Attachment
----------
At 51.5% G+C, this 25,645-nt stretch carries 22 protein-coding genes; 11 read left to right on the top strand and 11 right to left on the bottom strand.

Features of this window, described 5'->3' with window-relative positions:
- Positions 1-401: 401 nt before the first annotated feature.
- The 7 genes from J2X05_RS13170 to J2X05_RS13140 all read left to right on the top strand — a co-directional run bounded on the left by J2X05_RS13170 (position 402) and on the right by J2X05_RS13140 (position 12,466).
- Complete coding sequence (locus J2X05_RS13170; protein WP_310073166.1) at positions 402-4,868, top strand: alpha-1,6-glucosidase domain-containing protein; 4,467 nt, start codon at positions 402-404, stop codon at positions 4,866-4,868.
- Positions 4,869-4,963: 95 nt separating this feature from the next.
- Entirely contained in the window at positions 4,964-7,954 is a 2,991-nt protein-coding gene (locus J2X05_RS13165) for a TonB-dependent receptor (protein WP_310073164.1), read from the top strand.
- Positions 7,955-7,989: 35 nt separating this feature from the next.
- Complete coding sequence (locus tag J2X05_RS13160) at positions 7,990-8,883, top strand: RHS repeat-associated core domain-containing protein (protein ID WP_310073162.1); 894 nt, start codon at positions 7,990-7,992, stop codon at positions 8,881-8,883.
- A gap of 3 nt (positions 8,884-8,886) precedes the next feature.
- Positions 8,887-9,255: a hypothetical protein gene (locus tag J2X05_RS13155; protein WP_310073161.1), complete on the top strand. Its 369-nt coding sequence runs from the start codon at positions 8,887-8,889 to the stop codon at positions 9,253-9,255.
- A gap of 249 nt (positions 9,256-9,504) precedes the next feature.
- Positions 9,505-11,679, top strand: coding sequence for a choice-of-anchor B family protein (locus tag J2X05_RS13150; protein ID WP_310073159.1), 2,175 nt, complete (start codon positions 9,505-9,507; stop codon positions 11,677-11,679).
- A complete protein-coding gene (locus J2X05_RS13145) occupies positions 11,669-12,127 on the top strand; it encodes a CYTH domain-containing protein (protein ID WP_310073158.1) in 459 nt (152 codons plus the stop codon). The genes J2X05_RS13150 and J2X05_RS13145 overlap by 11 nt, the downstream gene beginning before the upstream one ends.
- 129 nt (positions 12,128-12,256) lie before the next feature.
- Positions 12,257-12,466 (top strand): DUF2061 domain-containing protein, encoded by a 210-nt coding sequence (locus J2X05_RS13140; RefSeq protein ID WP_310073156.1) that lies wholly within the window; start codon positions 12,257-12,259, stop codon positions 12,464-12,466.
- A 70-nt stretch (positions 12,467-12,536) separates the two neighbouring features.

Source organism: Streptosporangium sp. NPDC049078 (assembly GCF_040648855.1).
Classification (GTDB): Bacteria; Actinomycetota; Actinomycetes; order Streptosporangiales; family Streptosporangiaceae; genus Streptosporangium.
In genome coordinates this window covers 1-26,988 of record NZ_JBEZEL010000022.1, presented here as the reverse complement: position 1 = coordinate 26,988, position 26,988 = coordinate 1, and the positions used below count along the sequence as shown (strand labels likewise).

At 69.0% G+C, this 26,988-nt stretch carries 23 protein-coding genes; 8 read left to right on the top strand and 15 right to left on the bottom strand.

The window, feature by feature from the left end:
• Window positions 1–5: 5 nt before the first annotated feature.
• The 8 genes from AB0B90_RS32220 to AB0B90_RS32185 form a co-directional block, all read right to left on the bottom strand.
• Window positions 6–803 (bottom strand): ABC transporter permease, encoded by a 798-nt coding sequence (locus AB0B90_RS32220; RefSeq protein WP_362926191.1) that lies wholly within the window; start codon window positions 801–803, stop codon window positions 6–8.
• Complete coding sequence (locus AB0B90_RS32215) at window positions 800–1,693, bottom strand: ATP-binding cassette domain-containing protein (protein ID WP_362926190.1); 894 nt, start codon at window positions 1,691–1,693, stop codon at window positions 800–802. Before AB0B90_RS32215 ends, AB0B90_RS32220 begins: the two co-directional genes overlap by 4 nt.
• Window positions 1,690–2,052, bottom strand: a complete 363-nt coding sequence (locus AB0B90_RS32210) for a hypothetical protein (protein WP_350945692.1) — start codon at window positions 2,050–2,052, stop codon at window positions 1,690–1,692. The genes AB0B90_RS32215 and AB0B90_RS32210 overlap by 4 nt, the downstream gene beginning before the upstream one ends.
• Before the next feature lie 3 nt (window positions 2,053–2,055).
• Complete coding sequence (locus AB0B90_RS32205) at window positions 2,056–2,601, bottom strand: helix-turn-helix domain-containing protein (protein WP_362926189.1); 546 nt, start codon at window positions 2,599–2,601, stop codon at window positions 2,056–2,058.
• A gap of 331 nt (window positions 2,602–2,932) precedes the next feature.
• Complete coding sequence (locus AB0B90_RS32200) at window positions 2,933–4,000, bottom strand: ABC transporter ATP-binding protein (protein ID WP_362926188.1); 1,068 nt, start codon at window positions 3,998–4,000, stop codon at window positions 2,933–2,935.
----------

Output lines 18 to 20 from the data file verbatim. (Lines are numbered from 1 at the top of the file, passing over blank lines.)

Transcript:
Source organism: Streptosporangium sp. NPDC049078 (assembly GCF_040648855.1).
Classification (GTDB): Bacteria; Actinomycetota; Actinomycetes; order Streptosporangiales; family Streptosporangiaceae; genus Streptosporangium.
In genome coordinates this window covers 1-26,988 of record NZ_JBEZEL010000022.1, presented here as the reverse complement: position 1 = coordinate 26,988, position 26,988 = coordinate 1, and the positions used below count along the sequence as shown (strand labels likewise).